How does positron decay work?

1 Answer
Mar 5, 2017

Positron decay is when a proton decays into a neutron, a positron and an electron neutrino.


#p -> n + beta^+ + v_e#

In nuclear reactions, some fundamental quantities are conserved. One of these is charge.

Before the reaction, the net charge is the charge of the proton which is #+1#. After the reaction, the neutron and neutrino have no charge, and the positron has a charge of #+1#, so the charge is conserved.

Another quantity that is conserved is baryon number. Baryons (protons, neutrons) have a baryon number of #+1#, because they are, unsurprisingly, baryons - particles consisting of three quarks.

Before the reaction, the baryon number of the proton is #+1#. Afterwards, the baryon number of the neutron is #+1#, and the electron and electron neutrino are leptons so have no baryon number. Therefore, the baryon number is conserved.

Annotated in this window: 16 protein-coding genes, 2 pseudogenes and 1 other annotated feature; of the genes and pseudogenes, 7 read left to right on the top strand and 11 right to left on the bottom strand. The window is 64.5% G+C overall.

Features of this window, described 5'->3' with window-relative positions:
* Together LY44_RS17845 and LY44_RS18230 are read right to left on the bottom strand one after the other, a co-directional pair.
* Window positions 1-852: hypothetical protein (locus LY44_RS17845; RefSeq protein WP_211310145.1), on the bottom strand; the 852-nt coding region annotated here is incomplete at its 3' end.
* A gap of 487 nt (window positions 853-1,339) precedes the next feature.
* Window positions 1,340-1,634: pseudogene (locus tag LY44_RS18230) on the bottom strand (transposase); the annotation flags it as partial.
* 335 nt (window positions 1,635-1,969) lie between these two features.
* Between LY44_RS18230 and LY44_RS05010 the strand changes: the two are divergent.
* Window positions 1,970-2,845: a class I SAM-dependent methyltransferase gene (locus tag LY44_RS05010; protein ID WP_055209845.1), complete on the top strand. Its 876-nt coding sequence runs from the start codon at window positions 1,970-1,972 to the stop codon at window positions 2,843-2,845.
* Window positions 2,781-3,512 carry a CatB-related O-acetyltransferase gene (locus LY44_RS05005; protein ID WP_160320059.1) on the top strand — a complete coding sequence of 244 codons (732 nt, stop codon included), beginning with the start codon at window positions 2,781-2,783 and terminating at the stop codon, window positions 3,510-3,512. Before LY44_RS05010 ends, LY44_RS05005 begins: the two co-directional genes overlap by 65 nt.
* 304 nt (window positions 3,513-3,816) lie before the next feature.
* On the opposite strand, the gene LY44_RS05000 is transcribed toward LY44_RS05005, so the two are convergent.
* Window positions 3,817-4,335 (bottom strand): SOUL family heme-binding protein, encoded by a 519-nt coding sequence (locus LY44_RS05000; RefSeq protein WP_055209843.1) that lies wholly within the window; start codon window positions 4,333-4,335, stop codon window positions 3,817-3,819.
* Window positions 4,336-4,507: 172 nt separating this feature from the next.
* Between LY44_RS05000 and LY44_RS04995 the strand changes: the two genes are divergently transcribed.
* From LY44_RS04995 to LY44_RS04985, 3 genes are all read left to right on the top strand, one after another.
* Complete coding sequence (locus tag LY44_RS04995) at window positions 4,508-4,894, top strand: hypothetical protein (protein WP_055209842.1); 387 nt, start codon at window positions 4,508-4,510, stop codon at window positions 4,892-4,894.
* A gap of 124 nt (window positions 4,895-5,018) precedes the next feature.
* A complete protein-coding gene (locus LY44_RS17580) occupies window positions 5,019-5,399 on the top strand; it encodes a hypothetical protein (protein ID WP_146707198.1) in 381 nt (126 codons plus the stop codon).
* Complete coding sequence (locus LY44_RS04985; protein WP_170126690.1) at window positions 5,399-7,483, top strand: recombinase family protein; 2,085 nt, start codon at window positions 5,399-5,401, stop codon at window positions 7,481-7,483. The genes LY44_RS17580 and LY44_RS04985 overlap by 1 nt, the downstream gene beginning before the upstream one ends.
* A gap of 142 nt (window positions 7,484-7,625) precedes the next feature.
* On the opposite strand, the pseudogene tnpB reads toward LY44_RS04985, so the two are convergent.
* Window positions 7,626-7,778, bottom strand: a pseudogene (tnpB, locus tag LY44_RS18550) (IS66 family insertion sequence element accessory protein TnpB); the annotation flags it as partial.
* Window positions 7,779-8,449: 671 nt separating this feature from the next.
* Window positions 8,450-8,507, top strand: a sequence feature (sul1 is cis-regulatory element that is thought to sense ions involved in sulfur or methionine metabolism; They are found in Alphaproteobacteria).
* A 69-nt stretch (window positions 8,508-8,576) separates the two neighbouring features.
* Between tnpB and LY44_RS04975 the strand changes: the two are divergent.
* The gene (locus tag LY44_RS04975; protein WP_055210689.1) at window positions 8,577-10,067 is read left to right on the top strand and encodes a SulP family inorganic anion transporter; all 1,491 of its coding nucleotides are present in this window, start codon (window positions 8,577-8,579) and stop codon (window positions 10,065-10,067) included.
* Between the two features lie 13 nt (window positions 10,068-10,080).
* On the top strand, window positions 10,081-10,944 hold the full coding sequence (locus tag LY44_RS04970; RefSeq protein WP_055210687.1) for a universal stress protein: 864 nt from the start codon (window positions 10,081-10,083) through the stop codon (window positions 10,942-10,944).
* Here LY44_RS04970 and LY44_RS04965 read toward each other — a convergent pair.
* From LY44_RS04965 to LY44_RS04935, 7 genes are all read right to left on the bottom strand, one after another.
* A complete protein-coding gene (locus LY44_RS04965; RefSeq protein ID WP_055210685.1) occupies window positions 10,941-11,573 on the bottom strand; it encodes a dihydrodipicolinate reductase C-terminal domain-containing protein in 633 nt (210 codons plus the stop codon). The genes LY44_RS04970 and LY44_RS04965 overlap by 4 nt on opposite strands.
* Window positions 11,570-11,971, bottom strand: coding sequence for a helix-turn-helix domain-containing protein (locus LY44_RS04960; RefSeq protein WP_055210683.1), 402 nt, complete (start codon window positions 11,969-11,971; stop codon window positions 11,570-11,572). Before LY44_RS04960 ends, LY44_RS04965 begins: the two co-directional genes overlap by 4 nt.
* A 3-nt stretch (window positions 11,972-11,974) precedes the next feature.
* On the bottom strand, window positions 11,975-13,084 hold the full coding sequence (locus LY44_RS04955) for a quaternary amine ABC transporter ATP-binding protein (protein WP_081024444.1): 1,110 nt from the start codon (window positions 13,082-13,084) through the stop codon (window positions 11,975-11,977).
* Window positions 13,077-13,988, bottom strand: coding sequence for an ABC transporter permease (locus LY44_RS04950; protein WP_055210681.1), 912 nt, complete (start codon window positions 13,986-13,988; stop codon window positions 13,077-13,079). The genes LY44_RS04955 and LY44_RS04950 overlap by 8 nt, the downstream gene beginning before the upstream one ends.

The final quantity conserved is lepton number. The proton isn't a lepton, so has no lepton number. Neither does the neutron. The positron is an antimatter electron so has a #-1# lepton number, and the electron neutrino has a #+1# lepton number, which cancel to #0#. Therefore, the lepton number is also conserved.

For these reasons a proton can decay into a neutron and an electron neutrino.

The overall mass of the nucleus doesn't change, though the atomic number decreases by one, because a proton is lost to become a chargeless neutron.